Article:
Installation view of 'Resting Place' (2023)
Installation view of 'Resting Place' (2023)

The North Gallery contains a series of six ‘Weave Works’, mapping the volume of the human body. Following such grandiose political observations on humankind that left us physically transposed within the discourse, Test (2023) sustains our proximity to these subjects by introducing a newfound intimacy. A powerful characteristic of Gormley’s work is his ability to capture the organic energy in physical expression through his approach to posture.


'Test' (2023)
'Test' (2023)

'Test' (2023)
'Test' (2023)

The weight of a heavy head against sloping shoulders exudes a palpable melancholia. The metal frames that warp and shift as the viewer circles the form breathes undeniable life and feeling into the object with which (or whom) we begin to connect with…and perhaps, this proverbial gap begins to close. The recurring significance of architecture does not go amiss, as the figures lean against the walls of the gallery and White Cube itself becomes part of the art object as is so integral to Gormley’s indexical figures within their environment.


This notion recurs in the penultimate gallery with Bind (2023), where three thick ribbons of rolled black steel extend from the floor, ceiling and walls, converging in the centre of the room to create a body of tangled orthogonal lines. Described as a ‘three-dimensional drawing’, the physicality of this figure is denoted by this single running line, which both activates and is activated by the architecture in which it is held.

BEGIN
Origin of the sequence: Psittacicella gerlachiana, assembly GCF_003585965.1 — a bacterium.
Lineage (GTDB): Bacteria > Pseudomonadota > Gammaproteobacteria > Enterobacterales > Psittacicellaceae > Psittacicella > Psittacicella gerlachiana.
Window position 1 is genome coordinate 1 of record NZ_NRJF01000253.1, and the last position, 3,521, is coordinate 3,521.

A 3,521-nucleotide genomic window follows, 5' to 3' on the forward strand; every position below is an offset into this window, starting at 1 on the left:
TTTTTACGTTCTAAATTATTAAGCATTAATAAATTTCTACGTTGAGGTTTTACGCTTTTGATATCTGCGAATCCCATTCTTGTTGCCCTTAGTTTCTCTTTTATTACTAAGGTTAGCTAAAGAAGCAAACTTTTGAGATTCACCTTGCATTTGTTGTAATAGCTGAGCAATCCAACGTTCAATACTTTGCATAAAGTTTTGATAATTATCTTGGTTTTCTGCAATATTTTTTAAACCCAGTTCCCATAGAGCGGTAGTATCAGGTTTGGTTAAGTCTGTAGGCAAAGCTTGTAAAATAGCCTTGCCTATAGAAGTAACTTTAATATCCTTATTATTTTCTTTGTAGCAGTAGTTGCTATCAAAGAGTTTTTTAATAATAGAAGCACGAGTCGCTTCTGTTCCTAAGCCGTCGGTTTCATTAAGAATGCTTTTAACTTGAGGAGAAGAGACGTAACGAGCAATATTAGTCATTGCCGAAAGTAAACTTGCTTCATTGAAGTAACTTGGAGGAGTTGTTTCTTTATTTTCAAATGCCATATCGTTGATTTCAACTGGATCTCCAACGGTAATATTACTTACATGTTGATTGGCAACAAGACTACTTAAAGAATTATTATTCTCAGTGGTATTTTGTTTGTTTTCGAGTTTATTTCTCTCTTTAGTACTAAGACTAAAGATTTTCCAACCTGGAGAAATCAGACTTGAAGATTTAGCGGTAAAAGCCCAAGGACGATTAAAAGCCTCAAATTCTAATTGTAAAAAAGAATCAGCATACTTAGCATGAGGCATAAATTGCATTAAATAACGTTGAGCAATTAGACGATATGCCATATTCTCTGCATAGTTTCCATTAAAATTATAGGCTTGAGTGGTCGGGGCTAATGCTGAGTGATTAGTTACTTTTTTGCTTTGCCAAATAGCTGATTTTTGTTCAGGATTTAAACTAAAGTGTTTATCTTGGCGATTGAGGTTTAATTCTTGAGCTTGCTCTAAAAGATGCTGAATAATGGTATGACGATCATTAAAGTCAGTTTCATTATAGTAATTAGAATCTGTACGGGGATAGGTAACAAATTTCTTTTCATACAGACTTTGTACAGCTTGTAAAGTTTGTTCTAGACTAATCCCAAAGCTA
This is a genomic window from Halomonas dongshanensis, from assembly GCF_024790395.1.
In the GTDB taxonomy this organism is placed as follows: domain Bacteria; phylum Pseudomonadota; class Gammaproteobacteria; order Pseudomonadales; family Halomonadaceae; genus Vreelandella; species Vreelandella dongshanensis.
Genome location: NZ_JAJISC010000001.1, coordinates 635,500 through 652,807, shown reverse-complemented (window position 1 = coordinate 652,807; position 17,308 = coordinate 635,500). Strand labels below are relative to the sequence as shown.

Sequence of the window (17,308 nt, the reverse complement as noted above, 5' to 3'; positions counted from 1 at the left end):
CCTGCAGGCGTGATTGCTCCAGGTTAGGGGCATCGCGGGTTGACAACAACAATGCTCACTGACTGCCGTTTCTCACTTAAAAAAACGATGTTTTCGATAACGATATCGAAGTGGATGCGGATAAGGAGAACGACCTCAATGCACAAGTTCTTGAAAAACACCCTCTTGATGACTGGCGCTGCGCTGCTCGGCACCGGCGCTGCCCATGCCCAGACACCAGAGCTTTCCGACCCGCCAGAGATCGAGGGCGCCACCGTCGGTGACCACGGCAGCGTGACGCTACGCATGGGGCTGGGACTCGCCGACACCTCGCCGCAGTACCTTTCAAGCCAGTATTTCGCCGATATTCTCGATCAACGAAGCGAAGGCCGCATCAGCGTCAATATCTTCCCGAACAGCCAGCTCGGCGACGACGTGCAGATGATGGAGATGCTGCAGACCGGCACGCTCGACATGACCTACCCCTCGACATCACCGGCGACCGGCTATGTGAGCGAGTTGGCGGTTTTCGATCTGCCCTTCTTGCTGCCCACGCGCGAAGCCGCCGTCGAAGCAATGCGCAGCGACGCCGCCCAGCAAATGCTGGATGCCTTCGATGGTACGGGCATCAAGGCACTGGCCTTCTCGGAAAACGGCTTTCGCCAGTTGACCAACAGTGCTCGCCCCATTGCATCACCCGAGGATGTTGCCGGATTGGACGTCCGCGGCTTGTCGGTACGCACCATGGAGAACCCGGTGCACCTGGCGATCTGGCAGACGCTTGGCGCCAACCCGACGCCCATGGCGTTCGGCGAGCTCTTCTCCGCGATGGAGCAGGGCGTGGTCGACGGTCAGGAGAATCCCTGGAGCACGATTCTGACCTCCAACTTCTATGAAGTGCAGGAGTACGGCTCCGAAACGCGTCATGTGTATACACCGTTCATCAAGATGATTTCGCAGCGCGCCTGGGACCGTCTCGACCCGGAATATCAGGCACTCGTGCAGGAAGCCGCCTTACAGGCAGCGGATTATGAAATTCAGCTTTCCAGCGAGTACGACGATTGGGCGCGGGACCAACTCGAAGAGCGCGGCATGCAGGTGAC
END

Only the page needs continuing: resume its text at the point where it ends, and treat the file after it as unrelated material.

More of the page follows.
'Bind' (2023)
'Bind' (2023)

On the one hand, the activation fails due to its position within the gallery against the far wall and not in the centre of the room. The public is encouraged to duck beneath the outstretched metal ribbons but this is not natural- in practice, we feel barred from the space behind. That said, perhaps this is a simultaneous statement on the unchanging two dimensionality of line, but unfortunately this conflicts with other characteristics of the work.


The final gallery contains Stand (2023), a figure composed of stacked steel beams that rises nearly 5 metres tall. In this work, the figure shares characteristics of industrial architecture, where one is mimicking the other in an ongoing exchange that both reveres and dispels the other. Perhaps in referencing the complex nature of man-made monuments, we observe the vulnerability of such creations but also celebrate their capacity for optimism and regeneration.


'Stand' (2023)

Gormley succeeds in approaching ambitious concepts within new territory, adhering to fundamental components of his core practice to do so. The result does not offer distinctly new work, but instead sheds light on new areas which reinforces the undeniable intricacy of Gormley’s work that continues to reach new joyous depths.


'Body Politic is on view at White Cube Bermondsey until January 2024.